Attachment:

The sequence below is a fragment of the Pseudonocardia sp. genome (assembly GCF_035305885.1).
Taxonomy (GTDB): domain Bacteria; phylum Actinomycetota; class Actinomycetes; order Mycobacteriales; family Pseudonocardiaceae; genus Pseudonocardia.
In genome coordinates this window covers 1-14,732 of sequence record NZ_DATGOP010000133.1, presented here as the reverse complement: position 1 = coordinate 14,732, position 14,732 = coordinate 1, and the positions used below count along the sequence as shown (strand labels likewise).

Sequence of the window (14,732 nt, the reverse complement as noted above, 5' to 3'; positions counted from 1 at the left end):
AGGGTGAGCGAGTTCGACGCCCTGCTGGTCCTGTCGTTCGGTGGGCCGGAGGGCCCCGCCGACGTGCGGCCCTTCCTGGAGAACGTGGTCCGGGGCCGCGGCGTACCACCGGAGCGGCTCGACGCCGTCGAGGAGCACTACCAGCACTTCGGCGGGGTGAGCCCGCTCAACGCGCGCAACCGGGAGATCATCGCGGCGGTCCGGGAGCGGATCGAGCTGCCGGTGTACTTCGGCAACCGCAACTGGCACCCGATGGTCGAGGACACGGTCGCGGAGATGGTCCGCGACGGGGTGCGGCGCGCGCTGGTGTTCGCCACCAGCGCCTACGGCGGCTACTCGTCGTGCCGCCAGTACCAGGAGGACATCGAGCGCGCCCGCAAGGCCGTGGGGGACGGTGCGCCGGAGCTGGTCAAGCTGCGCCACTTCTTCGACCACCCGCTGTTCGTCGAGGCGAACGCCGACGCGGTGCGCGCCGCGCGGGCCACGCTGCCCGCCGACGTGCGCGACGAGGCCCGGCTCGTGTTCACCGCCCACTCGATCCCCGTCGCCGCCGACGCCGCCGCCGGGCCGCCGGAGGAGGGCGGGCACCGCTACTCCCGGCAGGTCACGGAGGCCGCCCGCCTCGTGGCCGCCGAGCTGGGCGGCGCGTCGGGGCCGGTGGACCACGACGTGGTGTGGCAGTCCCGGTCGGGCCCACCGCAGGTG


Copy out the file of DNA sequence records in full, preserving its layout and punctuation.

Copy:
The sequence below is a fragment of the Pseudonocardia sp. genome (assembly GCF_035305885.1).
Taxonomy (GTDB): domain Bacteria; phylum Actinomycetota; class Actinomycetes; order Mycobacteriales; family Pseudonocardiaceae; genus Pseudonocardia.
In genome coordinates this window covers 1-14,732 of sequence record NZ_DATGOP010000133.1, presented here as the reverse complement: position 1 = coordinate 14,732, position 14,732 = coordinate 1, and the positions used below count along the sequence as shown (strand labels likewise).

Sequence of the window (14,732 nt, the reverse complement as noted above, 5' to 3'; positions counted from 1 at the left end):
AGGGTGAGCGAGTTCGACGCCCTGCTGGTCCTGTCGTTCGGTGGGCCGGAGGGCCCCGCCGACGTGCGGCCCTTCCTGGAGAACGTGGTCCGGGGCCGCGGCGTACCACCGGAGCGGCTCGACGCCGTCGAGGAGCACTACCAGCACTTCGGCGGGGTGAGCCCGCTCAACGCGCGCAACCGGGAGATCATCGCGGCGGTCCGGGAGCGGATCGAGCTGCCGGTGTACTTCGGCAACCGCAACTGGCACCCGATGGTCGAGGACACGGTCGCGGAGATGGTCCGCGACGGGGTGCGGCGCGCGCTGGTGTTCGCCACCAGCGCCTACGGCGGCTACTCGTCGTGCCGCCAGTACCAGGAGGACATCGAGCGCGCCCGCAAGGCCGTGGGGGACGGTGCGCCGGAGCTGGTCAAGCTGCGCCACTTCTTCGACCACCCGCTGTTCGTCGAGGCGAACGCCGACGCGGTGCGCGCCGCGCGGGCCACGCTGCCCGCCGACGTGCGCGACGAGGCCCGGCTCGTGTTCACCGCCCACTCGATCCCCGTCGCCGCCGACGCCGCCGCCGGGCCGCCGGAGGAGGGCGGGCACCGCTACTCCCGGCAGGTCACGGAGGCCGCCCGCCTCGTGGCCGCCGAGCTGGGCGGCGCGTCGGGGCCGGTGGACCACGACGTGGTGTGGCAGTCCCGGTCGGGCCCACCGCAGGTG